TPP: Are plain-packaging lawsuits just the beginning?

TPP: Are plain-packaging lawsuits just the beginning?

13 July 2015 By Felicity Nelson

Foreign corporations could take action against Australia over laws that drag down profits under proposed provisions in the draft Trans-Pacific Partnership agreement.

Baker & McKenzie special counsel Jo Delaney (pictured) told Lawyers Weekly that the Trans-Pacific Partnership Agreement (TPP) may open the door to more claims by multinationals against Australia if the government agrees to certain provisions.

The TPP is being negotiated in secret by 12 Pacific Rim countries. Documents released by WikiLeaks in March revealed that Australia is opposed to the investor-state dispute settlement (ISDS) provisions, which have been included in the draft agreement.

“The draft is still being negotiation,” said Ms Delaney. “Nothing is set in stone. None of the draft chapters of the TPP have been formally released.”


ISDS provisions allow companies to bring a claim against a country for breaching investment protections in trade treaties or agreements.

This means if a country suddenly cancels a project, enacts a law that substantially decreases profits or nationalises assets belonging to a foreign company from a TPP state, it could be forced to pay damages.

The upside is that Australian companies active in other TPP states are also granted these investment protections and can enforce them if necessary through ISDS, Ms Delaney said. A key benefit is that Australian companies can use these provisions when investing in developing countries. 

Historically, damages have ranged from millions to billions of dollars, with a US$50 billion decision against Russia last year setting the record.

Australia has only had one claim brought against it under an ISDS provision. A Hong Kong subsidiary of tobacco company Philip Morris is currently challenging Australia’s plain packaging law.

Philip Morris is claiming that Australia’s laws breach the investment protections in the Australia-Hong Kong bilateral investment treaty and constitute an expropriation of its foreign investments.


“The Phillip Morris case is definitely testing the boundaries,” Ms Delaney said. “But these disputes are in the press all the time in other parts of the world and have been for the past 20 years or so. It's not really a new thing.”

However, this case came as a shock to Australia and coincided with a decision by the Gillard government to reject further ISDS provisions in trade deals.

“That was the position of the Gillard government. The Coalition government has indicated that they will consider ISDS on a case-by-case basis,” said Ms Delaney.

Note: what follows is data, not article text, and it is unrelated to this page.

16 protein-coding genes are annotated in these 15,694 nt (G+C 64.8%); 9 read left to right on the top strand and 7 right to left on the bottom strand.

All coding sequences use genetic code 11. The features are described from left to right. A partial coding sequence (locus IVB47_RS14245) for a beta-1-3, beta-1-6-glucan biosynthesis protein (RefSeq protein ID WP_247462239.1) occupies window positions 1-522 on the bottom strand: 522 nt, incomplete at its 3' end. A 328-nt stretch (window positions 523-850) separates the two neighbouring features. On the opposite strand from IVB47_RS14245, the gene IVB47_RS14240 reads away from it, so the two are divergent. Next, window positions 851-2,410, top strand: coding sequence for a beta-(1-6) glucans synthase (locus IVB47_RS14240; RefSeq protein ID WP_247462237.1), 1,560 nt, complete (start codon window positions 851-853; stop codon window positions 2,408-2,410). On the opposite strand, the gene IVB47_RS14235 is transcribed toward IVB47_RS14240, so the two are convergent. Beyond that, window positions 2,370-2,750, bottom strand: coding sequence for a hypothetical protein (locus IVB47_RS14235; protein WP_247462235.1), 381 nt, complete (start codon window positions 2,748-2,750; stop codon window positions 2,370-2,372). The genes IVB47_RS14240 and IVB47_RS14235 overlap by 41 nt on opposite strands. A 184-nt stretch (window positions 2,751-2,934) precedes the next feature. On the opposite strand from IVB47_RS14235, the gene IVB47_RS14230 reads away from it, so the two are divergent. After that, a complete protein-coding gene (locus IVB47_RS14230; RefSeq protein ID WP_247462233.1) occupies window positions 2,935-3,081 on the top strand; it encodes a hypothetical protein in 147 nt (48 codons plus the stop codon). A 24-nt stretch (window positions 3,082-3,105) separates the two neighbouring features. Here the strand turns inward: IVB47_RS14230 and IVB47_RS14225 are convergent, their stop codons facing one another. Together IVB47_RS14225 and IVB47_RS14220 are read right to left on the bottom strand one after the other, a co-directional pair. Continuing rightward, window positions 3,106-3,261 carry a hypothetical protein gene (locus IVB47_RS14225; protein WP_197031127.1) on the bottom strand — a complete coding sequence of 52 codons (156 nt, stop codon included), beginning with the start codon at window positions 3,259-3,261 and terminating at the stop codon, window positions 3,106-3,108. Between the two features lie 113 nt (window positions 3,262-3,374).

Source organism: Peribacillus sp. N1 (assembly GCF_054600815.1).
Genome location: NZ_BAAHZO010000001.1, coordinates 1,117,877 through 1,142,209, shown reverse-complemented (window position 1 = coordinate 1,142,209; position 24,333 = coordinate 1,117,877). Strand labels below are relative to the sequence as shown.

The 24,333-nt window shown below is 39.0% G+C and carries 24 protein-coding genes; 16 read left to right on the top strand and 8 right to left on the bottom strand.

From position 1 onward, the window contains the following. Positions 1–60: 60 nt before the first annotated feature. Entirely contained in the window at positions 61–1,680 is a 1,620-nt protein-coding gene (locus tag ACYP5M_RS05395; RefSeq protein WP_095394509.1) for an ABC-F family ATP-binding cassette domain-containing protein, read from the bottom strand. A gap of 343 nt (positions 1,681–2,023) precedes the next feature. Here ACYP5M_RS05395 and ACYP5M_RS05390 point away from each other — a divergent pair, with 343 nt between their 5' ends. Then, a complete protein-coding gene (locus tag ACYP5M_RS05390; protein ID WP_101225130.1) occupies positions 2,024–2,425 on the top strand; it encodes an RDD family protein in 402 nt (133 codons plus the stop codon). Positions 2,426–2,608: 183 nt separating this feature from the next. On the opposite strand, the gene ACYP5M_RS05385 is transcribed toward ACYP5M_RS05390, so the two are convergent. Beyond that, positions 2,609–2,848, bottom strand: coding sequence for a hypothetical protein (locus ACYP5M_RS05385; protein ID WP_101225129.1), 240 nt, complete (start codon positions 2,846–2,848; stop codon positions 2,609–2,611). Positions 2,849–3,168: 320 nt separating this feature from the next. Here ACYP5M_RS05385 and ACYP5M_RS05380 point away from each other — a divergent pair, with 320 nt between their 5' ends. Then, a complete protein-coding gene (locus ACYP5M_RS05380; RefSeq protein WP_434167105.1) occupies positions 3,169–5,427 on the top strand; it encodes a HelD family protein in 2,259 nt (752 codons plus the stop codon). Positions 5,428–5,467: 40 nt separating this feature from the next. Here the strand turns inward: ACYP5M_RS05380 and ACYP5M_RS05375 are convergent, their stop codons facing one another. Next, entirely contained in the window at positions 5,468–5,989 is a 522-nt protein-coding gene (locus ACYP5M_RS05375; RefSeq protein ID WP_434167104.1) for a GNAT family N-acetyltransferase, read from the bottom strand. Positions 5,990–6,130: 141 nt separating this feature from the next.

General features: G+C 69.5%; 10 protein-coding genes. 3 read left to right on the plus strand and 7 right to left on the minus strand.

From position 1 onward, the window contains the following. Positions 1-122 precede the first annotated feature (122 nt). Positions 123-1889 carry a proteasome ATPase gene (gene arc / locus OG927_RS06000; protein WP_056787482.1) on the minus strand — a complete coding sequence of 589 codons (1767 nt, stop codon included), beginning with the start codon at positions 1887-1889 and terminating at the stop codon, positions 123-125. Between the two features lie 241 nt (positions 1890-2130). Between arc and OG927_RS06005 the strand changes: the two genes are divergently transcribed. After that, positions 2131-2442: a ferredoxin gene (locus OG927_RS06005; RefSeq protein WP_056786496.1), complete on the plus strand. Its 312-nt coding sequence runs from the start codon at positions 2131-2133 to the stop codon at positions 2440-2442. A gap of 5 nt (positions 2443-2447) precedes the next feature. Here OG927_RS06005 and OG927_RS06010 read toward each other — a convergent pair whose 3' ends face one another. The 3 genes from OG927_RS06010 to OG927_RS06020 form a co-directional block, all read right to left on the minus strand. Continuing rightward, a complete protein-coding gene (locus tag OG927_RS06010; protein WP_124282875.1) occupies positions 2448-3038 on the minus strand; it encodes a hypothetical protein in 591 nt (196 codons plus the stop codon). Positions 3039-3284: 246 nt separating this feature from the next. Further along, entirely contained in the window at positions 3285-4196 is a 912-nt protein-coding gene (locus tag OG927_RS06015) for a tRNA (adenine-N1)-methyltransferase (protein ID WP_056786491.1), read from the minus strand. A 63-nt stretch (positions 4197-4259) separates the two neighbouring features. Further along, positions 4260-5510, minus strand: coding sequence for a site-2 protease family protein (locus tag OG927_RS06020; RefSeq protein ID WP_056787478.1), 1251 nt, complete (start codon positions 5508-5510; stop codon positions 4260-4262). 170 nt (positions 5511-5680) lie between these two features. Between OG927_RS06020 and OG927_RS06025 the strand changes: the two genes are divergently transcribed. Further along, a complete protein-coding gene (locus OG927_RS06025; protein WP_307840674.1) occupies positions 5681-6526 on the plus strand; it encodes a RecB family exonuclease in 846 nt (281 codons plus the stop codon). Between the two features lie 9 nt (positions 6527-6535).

The draft TPP agreement indicates that Australia is the only negotiating country opposed to the ISDS provisions, but Ms Delaney said she would be “very surprised” if the TPP were concluded without these protections. 

“It generally is the position of the US that they would like to have investment arbitration provisions in there.”

Striking a balance

It is possible to safeguard a nation’s interests while also including ISDS provisions in a trade agreement, according to Ms Delaney.

Countries may be able to sidestep these disputes by making exceptions for laws relating to areas such as public health, the environment, as well as regulatory objectives.

These public interest exceptions have been “carved out” of the draft TPP published by WikiLeaks.

States can also protect themselves by providing a certain and predictable legal and regulatory framework in accordance with these treaties, Ms Delaney continued.

This means transparency and engagement with stakeholders through consultation is crucial to avoiding disputes.

“This may prevent states from unilaterally changing the law in a manner that has a detrimental impact on foreign investors," she said.

Nations v corporations

ISDS provisions have a long history in international treaties, according to Ms Delaney. 

They can be found in Australia’s free trade agreements with China and South Korea as well as around 3,000 investment treaties worldwide.

“[ISDS provisions] are actually incredibly common,” Ms Delaney said. “During the 1990s the North American Free Trade Agreement (NAFTA) was entered into between the US, Canada and Mexico.

“It contained an investment chapter similar to investment chapters now included in FTAs [and] it included ISDS.

“So from about the late 1990s you started to see more investment arbitrations being commenced against the US. From then on, there was an exponential growth of these arbitrations.”

ISDS provisions are designed to protect foreign investors when a state interferes with the investment by, for example, physically seizing the investor's private property or suddenly changing regulations, unfairly impacting a foreign business.

“There has been a bit of a backlash against [ISDS] by a number of states that had claims against them, particularly states like Bolivia, Venezuela and Ecuador,” said Ms Delaney.

These countries have a 'habit' of appropriating foreign assets, she said. Foreign companies that may have invested millions or even billions of dollars in building up an asset often look to recoup losses by bringing claims under ISDS provisions.

But even though many cases brought by foreign companies are fair, there have certainly been cases that have caused “general outrage”, Ms Delaney said.

Concerns were raised, for instance, by the use of ISDS provisions to seek damages from the Argentine government following the economic crises of the early 2000s.

About 40 claims were made by foreign companies when the government froze soaring water, gas and electricity bills in an attempt to deal with the effects of mass unemployment and poverty.

TPP: Are plain-packaging lawsuits just the beginning?
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